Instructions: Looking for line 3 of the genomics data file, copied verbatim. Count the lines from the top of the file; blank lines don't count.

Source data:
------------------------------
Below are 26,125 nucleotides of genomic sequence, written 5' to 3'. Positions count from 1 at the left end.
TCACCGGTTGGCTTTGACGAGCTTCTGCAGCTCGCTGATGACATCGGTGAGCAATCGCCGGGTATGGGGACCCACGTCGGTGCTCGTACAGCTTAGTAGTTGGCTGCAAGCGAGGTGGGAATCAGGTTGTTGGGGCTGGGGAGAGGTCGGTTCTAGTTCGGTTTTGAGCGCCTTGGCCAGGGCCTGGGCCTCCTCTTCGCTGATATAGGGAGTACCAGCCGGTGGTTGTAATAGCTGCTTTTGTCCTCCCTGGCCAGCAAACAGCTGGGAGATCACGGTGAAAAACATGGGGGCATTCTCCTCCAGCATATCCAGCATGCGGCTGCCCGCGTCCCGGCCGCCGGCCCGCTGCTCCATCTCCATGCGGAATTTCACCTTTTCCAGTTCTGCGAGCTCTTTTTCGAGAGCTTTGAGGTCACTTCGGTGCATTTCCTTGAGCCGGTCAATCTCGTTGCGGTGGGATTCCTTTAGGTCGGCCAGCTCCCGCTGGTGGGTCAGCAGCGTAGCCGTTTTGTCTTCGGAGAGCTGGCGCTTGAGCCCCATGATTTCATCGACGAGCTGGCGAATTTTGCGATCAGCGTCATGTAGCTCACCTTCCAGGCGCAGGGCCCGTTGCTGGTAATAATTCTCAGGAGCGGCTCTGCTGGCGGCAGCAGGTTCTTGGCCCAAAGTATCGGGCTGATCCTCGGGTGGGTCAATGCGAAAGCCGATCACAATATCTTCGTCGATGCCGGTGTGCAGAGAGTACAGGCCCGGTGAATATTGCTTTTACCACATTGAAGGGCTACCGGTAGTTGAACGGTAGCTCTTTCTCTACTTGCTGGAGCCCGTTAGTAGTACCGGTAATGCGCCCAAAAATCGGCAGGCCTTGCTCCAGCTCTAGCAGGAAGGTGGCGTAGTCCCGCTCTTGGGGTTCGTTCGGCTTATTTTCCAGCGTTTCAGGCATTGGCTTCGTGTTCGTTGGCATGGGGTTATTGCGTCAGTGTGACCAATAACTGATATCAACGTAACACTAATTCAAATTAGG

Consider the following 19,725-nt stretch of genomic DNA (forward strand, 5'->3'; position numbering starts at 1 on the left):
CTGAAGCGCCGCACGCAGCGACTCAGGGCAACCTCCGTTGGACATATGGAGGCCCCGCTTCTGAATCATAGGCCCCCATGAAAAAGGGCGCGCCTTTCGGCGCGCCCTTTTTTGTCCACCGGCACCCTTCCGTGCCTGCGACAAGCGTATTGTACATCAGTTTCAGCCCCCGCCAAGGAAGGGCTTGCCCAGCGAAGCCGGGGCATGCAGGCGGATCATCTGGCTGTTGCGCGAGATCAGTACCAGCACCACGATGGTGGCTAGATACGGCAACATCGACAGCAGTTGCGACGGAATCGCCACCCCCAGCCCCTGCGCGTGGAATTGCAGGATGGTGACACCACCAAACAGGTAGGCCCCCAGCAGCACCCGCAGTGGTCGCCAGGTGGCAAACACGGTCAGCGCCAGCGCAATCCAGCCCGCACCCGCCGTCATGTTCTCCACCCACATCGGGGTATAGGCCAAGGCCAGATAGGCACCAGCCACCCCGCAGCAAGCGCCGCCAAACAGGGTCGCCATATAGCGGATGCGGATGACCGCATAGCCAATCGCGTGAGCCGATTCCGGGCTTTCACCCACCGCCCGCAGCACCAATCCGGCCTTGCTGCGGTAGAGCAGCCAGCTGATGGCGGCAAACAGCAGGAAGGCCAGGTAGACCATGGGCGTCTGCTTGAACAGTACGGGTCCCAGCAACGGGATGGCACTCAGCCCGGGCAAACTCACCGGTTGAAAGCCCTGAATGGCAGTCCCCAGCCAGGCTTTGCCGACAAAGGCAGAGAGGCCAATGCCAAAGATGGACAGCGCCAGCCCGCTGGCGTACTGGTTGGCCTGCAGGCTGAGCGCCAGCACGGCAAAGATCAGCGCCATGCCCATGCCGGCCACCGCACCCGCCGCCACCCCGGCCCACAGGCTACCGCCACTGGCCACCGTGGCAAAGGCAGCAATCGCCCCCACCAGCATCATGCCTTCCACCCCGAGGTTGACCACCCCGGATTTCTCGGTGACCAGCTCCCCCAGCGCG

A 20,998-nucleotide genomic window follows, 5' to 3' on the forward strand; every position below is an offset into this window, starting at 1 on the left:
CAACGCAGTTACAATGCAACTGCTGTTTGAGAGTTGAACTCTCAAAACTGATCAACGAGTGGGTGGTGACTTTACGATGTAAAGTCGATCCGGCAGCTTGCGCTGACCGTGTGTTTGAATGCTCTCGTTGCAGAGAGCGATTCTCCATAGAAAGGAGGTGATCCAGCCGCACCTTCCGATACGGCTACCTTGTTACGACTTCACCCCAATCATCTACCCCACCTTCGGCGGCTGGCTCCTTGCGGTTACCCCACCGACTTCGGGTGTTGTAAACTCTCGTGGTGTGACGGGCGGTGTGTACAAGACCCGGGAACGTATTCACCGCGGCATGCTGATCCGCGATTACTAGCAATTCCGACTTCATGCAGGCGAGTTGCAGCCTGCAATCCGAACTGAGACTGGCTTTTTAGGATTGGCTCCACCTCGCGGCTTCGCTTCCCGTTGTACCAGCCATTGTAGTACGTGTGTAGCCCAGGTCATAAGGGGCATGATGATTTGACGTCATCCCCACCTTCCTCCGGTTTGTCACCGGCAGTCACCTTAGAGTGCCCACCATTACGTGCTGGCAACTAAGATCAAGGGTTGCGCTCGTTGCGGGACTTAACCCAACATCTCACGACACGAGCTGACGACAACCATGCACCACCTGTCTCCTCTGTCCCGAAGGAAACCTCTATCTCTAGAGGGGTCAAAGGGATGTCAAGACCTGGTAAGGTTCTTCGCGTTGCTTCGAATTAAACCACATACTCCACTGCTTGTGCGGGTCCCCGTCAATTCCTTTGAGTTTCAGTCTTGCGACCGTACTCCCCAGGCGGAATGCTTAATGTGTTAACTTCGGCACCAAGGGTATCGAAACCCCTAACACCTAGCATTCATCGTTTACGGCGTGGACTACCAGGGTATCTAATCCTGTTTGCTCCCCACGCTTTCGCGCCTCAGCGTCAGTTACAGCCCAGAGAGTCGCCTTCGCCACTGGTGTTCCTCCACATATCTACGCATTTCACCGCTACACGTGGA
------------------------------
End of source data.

Consider the following 19,725-nt stretch of genomic DNA (forward strand, 5'->3'; position numbering starts at 1 on the left):